ShakeMap addresses this issue by introducing the concept of median distance. Following a study by EPRI (2003), we assume that an unknown fault of appropriate size could have any orientation, and we use EPRI’s equations to compute the distance that produces the median ground motions of all the possible fault orientations that pass through the hypocenter. (Thus, the term “median distance” is a bit of a misnomer; it is more literally “distance of median ground motion.”) Thus, for each point for which we want ground motion estimates, we compute this distance and use it as input to the GMPE. We also adjust the uncertainty of the estimate to account for the larger uncertainty associated with this situation. This feature automatically applies for earthquake magnitudes >= 5, but may be disabled with the grind flag -nomedian.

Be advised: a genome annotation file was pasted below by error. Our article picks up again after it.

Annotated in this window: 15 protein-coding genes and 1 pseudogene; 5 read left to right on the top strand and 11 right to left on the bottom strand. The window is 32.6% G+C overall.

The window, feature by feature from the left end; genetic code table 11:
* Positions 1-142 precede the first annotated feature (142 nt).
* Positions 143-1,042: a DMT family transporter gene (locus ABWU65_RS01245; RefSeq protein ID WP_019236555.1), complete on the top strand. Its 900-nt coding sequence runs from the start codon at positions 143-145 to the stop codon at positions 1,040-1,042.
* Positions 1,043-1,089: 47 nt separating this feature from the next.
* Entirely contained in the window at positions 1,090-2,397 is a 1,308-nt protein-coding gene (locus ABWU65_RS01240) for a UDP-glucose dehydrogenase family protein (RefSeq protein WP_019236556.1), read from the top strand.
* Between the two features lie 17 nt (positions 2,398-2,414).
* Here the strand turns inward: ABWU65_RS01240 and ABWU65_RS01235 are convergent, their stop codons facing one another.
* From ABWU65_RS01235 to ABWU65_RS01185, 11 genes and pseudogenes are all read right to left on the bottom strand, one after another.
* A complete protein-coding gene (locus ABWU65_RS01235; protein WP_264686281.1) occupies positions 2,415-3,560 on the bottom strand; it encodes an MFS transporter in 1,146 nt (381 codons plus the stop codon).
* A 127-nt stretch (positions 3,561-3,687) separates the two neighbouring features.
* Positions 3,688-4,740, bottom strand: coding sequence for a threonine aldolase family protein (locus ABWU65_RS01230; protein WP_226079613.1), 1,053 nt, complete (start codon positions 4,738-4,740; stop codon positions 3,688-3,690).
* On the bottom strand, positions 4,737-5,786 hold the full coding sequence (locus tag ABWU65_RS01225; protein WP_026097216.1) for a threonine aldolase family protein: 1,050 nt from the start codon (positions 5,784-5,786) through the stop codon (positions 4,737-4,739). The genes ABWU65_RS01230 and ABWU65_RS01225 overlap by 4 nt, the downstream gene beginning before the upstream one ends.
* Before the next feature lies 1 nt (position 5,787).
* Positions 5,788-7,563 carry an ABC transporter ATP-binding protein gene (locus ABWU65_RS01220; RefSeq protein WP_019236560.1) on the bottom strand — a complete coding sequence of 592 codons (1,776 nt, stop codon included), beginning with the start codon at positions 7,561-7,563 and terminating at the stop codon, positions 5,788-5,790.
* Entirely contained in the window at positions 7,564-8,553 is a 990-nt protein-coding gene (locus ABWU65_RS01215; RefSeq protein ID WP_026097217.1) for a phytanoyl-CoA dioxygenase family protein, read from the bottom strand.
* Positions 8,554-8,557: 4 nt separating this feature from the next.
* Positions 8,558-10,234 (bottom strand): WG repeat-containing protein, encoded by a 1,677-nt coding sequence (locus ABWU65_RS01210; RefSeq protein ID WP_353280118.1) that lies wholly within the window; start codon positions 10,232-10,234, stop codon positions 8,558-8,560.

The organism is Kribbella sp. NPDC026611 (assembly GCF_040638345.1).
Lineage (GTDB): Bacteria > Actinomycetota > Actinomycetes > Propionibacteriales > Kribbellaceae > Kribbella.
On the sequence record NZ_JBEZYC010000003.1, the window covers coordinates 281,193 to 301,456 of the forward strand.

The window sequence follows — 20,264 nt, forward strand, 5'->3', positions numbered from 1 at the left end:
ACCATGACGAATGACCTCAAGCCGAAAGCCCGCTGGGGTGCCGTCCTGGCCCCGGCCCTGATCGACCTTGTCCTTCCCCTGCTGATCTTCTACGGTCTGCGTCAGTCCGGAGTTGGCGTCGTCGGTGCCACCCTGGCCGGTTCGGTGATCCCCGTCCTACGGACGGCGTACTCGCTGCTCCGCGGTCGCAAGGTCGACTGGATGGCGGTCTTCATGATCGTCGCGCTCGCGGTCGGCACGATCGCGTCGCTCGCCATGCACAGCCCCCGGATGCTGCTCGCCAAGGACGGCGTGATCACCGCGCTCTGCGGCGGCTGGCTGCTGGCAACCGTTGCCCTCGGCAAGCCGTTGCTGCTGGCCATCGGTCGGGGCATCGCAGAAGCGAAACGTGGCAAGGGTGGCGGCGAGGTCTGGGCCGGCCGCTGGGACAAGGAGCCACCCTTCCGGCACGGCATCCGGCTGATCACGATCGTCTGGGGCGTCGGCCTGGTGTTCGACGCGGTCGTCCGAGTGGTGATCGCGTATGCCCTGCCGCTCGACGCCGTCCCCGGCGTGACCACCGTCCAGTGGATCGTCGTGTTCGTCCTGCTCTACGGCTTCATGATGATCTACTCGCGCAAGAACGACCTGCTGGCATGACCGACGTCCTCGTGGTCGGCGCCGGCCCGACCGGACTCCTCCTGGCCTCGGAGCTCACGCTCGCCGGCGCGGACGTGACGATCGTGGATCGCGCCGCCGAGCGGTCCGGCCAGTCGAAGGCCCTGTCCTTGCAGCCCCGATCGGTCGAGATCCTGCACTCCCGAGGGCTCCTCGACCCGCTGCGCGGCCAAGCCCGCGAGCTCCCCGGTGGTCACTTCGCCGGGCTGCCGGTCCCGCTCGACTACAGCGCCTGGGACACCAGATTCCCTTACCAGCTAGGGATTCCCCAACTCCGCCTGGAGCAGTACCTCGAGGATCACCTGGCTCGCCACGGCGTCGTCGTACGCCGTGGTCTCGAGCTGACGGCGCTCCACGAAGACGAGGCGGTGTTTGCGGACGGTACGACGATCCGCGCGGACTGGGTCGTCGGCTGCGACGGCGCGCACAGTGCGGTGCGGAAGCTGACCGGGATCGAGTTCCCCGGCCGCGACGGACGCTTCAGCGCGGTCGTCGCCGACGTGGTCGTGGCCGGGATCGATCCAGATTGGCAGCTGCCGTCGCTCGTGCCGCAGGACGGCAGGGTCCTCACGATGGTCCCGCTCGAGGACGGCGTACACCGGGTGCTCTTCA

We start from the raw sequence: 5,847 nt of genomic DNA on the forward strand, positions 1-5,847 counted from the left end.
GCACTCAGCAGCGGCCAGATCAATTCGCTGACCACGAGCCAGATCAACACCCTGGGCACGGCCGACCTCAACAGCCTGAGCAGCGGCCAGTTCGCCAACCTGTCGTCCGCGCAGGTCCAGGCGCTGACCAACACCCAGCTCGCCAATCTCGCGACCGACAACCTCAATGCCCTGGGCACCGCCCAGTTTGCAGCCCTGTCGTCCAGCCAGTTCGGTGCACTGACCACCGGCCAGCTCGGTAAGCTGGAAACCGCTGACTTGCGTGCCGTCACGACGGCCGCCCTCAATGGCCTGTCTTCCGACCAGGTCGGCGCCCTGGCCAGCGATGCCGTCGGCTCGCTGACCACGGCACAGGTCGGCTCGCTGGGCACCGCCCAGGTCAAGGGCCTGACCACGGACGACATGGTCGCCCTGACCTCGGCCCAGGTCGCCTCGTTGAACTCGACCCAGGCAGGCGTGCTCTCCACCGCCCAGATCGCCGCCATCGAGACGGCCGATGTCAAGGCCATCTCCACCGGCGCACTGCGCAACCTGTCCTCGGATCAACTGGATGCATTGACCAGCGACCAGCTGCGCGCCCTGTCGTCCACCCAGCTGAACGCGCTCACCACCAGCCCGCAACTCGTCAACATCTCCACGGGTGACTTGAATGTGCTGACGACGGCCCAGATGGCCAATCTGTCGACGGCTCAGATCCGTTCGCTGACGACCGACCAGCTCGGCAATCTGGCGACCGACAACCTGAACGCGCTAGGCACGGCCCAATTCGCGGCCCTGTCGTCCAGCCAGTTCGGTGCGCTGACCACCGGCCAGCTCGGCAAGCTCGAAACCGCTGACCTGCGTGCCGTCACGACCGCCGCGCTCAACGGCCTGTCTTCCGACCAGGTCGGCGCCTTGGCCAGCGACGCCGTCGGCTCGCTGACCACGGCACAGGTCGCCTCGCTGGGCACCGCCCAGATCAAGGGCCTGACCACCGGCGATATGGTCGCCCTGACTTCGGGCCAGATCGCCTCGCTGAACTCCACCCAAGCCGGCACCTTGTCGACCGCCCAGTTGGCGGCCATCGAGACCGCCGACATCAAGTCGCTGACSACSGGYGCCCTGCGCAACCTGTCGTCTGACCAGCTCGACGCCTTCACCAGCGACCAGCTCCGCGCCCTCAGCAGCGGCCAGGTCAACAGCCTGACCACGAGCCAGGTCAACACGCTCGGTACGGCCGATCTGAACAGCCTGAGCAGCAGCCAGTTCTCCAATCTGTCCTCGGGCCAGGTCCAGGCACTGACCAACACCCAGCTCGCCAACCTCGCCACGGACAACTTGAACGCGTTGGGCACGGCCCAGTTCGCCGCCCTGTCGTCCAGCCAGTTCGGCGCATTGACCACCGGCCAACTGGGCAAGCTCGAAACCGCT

Ideally, GMPE developers would always regress not only for fault distance, but also for hypocentral distance. If this were done routinely, we would be able to initially use the hypocentral-distance regression coefficients and switch to fault-distance terms as the fault geometry was established. The median-distance approximation described above could then be discarded.

Bommer and Akkar (2012) have made the case for deriving both sets of coefficients: “The most simple, consistent, efficient and elegant solution to this problem is for all ground-motion prediction equations to be derived and presented in pairs of models, one using the analysts’ preferred extended source metric … —and another using a point- source metric, for which our preference would be hypocentral distance, Rhyp”. Indeed, Akkar et al. (2014) provide such multiple coefficients for their GMPEs for the Middle East and Europe. However, despite its utility, this strategy has not been widely adopted among the requirements for modern GMPEs (e.g., Powers et al., 2008; Abrahamson et al., 2008; 2014).